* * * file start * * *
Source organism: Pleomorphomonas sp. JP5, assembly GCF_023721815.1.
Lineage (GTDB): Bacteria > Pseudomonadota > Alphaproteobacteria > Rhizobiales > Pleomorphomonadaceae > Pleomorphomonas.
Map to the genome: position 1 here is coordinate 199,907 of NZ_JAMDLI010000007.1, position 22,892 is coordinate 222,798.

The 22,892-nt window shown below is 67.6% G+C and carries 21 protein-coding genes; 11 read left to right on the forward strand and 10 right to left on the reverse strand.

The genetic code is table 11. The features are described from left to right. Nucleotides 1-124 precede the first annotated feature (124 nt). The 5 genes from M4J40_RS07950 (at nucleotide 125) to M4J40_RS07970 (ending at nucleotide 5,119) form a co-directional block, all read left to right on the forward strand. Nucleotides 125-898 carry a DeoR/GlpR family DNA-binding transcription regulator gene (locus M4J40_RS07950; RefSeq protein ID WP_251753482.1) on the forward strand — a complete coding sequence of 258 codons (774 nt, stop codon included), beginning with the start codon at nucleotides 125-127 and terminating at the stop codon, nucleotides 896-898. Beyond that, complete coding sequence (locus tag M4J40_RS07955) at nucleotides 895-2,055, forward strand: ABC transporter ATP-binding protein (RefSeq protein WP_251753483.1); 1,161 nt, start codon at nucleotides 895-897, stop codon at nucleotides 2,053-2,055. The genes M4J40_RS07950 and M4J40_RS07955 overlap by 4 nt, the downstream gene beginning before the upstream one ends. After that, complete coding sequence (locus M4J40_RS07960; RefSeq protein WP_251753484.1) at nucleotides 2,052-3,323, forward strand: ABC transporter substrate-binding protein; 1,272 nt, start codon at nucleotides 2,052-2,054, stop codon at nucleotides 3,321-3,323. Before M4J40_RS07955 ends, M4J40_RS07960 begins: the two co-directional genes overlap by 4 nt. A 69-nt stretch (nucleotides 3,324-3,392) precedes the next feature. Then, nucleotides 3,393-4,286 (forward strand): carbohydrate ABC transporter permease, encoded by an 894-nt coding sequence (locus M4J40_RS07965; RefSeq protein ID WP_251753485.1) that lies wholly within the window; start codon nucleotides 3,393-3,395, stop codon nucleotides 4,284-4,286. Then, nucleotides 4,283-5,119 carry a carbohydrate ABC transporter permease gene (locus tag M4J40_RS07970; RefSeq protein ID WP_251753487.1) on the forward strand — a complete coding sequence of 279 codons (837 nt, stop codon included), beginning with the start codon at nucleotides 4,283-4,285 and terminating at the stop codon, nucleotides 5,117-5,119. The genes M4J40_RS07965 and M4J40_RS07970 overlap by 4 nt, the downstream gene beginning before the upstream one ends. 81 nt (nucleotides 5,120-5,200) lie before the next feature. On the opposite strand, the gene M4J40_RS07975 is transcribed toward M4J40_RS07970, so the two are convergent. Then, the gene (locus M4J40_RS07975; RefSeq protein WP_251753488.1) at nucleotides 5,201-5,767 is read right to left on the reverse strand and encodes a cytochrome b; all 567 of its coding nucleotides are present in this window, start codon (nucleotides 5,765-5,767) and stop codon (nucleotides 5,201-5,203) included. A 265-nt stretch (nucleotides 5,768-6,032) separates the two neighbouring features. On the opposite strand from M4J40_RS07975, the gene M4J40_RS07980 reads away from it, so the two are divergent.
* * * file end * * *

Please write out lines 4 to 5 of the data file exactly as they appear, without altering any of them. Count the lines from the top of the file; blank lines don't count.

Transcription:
The 22,892-nt window shown below is 67.6% G+C and carries 21 protein-coding genes; 11 read left to right on the forward strand and 10 right to left on the reverse strand.

The genetic code is table 11. The features are described from left to right. Nucleotides 1-124 precede the first annotated feature (124 nt). The 5 genes from M4J40_RS07950 (at nucleotide 125) to M4J40_RS07970 (ending at nucleotide 5,119) form a co-directional block, all read left to right on the forward strand. Nucleotides 125-898 carry a DeoR/GlpR family DNA-binding transcription regulator gene (locus M4J40_RS07950; RefSeq protein ID WP_251753482.1) on the forward strand — a complete coding sequence of 258 codons (774 nt, stop codon included), beginning with the start codon at nucleotides 125-127 and terminating at the stop codon, nucleotides 896-898. Beyond that, complete coding sequence (locus tag M4J40_RS07955) at nucleotides 895-2,055, forward strand: ABC transporter ATP-binding protein (RefSeq protein WP_251753483.1); 1,161 nt, start codon at nucleotides 895-897, stop codon at nucleotides 2,053-2,055. The genes M4J40_RS07950 and M4J40_RS07955 overlap by 4 nt, the downstream gene beginning before the upstream one ends. After that, complete coding sequence (locus M4J40_RS07960; RefSeq protein WP_251753484.1) at nucleotides 2,052-3,323, forward strand: ABC transporter substrate-binding protein; 1,272 nt, start codon at nucleotides 2,052-2,054, stop codon at nucleotides 3,321-3,323. Before M4J40_RS07955 ends, M4J40_RS07960 begins: the two co-directional genes overlap by 4 nt. A 69-nt stretch (nucleotides 3,324-3,392) precedes the next feature. Then, nucleotides 3,393-4,286 (forward strand): carbohydrate ABC transporter permease, encoded by an 894-nt coding sequence (locus M4J40_RS07965; RefSeq protein ID WP_251753485.1) that lies wholly within the window; start codon nucleotides 3,393-3,395, stop codon nucleotides 4,284-4,286. Then, nucleotides 4,283-5,119 carry a carbohydrate ABC transporter permease gene (locus tag M4J40_RS07970; RefSeq protein ID WP_251753487.1) on the forward strand — a complete coding sequence of 279 codons (837 nt, stop codon included), beginning with the start codon at nucleotides 4,283-4,285 and terminating at the stop codon, nucleotides 5,117-5,119. The genes M4J40_RS07965 and M4J40_RS07970 overlap by 4 nt, the downstream gene beginning before the upstream one ends. 81 nt (nucleotides 5,120-5,200) lie before the next feature. On the opposite strand, the gene M4J40_RS07975 is transcribed toward M4J40_RS07970, so the two are convergent. Then, the gene (locus M4J40_RS07975; RefSeq protein WP_251753488.1) at nucleotides 5,201-5,767 is read right to left on the reverse strand and encodes a cytochrome b; all 567 of its coding nucleotides are present in this window, start codon (nucleotides 5,765-5,767) and stop codon (nucleotides 5,201-5,203) included. A 265-nt stretch (nucleotides 5,768-6,032) separates the two neighbouring features. On the opposite strand from M4J40_RS07975, the gene M4J40_RS07980 reads away from it, so the two are divergent.